Thursday, February 3, 2011

Thursday bike MAF test, new toys and a new IPA

 Today was the second longish bike in the last 2 days. A couple of runs in there also. Today was a MAF test on the Computrainer with 1:00 at 230 watts and max HR 150. I watched Rocky IV which is my go to video on the bike. Rocky III is pretty bad ass too.
 This time next week I hope to have my portable lactate analyzer and Powertap, both were given to me by a generous 'supporter'. The portable lactate analyzer is exciting for me because I will be able to test lactate threshold accurately and frequently and I'll be able to do it at high altitude. I can then start compiling training data based on high altitude specific training and accurate measurements for improvement. Might be something useful for someone in all that.  
 I also have a bike sponsor if I get in to Leadville. A sub 25 pound 4" travel full suspension 29er! I'm super psyched about this and it has definitely sparked my motivation and hopes of being drawn for the Leadville 100 bike lottery on Feb 28th.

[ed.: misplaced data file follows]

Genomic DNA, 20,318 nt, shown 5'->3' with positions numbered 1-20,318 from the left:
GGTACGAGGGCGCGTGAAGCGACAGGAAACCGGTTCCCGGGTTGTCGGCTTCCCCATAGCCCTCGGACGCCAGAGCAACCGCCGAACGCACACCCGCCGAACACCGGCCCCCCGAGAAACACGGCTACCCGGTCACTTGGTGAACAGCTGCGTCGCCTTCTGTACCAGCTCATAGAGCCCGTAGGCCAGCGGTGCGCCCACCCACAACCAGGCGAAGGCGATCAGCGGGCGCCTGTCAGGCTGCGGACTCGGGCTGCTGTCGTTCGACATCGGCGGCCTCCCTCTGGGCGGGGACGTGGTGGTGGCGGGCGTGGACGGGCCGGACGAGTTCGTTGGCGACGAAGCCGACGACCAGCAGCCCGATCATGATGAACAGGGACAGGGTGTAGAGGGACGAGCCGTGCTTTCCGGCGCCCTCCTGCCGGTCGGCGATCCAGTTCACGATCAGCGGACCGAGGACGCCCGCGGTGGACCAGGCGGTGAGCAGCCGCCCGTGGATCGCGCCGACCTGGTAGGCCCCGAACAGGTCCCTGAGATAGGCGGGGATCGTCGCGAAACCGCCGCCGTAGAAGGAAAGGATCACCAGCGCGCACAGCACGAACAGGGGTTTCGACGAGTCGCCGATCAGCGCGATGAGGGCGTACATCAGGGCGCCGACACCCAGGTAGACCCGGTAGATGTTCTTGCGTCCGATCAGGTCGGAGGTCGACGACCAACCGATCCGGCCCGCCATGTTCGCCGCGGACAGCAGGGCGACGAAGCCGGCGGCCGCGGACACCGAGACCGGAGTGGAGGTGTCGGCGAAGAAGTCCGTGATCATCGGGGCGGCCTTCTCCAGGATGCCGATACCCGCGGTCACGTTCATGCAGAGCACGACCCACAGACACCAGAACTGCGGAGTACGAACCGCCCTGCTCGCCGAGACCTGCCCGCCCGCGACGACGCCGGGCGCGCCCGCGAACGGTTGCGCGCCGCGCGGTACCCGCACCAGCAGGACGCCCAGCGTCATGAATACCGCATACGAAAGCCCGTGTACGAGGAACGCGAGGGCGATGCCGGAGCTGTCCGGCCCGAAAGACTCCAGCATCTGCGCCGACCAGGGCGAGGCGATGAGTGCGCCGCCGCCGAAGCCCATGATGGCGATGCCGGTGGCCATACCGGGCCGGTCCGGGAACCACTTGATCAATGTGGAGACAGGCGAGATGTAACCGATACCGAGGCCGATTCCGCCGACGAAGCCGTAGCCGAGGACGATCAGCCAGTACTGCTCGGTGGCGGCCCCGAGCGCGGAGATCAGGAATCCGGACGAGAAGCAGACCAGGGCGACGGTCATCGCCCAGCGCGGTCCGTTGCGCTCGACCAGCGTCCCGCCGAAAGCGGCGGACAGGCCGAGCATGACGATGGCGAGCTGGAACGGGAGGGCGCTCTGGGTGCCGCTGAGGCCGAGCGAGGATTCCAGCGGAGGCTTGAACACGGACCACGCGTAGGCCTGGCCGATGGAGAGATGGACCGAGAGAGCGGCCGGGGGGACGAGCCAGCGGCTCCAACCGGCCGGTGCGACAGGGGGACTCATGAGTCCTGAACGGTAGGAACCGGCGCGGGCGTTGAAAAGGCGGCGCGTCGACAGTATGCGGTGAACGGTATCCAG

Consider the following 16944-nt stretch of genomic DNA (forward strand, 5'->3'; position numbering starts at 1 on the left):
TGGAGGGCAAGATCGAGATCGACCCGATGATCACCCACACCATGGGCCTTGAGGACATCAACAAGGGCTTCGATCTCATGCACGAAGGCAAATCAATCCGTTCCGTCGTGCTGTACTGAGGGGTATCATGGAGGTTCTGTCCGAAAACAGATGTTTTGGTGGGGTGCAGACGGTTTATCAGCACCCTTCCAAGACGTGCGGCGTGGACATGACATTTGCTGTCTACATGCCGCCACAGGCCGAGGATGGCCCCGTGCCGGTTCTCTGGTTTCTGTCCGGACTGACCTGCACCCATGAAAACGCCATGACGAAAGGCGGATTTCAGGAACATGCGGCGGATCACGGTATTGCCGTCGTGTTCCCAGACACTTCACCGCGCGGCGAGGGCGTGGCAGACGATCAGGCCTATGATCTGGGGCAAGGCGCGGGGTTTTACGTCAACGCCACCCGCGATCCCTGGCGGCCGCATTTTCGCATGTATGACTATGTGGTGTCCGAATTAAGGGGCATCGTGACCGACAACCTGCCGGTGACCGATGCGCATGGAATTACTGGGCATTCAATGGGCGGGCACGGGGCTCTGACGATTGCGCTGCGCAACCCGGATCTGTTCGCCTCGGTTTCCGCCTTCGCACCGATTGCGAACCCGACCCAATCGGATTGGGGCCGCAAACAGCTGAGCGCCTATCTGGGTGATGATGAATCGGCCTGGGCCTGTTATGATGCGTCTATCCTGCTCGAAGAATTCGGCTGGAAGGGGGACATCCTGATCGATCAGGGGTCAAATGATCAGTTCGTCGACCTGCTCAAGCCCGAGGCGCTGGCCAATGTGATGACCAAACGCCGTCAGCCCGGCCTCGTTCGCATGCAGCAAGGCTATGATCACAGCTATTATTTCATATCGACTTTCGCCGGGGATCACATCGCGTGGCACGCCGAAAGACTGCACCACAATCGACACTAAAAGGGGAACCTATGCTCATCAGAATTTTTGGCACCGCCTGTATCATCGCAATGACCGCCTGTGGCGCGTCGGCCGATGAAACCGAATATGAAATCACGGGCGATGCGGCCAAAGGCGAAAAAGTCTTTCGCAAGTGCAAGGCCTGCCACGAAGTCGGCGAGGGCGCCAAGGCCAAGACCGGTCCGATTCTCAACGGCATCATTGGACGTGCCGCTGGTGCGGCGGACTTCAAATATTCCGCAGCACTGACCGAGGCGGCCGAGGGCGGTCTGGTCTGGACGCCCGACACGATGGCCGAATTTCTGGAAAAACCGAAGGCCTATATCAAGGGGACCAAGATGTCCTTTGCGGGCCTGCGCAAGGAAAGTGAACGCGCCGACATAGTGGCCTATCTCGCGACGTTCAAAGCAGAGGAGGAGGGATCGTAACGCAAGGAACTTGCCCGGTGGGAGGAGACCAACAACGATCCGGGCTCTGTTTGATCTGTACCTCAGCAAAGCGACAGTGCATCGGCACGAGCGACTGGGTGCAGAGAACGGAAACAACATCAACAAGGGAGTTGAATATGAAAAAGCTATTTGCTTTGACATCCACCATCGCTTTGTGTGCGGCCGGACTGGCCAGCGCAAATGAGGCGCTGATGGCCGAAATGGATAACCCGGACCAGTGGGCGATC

And I finally got to try the Mendocino Brewing Company's White Hawk IPA. I admit to liking the label more than anything (raptors are the coolest thing ever), but the beer is solid too. ANY IPA is fine by me. I could definitely be a Mendocino fan if they start using cans.   

And about the only other beer I'll buy besides IPA (I am admittedly a complete beer snob for IPA) is Old Chub. Love it. 


Brandon Fuller said...

Its about training hard. Not toys!

Yeah right! Its really about the toys!

Kona Shelley said...

I hope you get in. Last year I sagged a fellow who did it and we had such a blast.
I loved it out there for sure..well best of luck getting in.

Lucho said...

Ha! I agree. As long as the 'toys' are used to streamline training. The lactate analyzer is going to allow me to pinpoint the HR and pace ranges that will allow me to get the most out of my training.
I do think though that you use the toys in training and then on race day you exploit fitness 100% which comes down more to what's between your ears.
If you're interested I would love to test you (and other folk) who train at high altitude. I could give you more definitive data that is specific to Leadville. Testing at 5000ft and then racing at 10000ft doesn't help much. But if you know your correct ranges at 10000ft then THAT'S the shit that kills. With the portable analyzer I can test people on Hope Pass if I want.

Lucho said...

Thanks Kona Shelley! I love Kona. One of my favorite places on Earth. Do you live there?

kerrie said...

is it the stab-your-finger lactate analyzer? if so, i think it would make a great party toy.

Lucho said...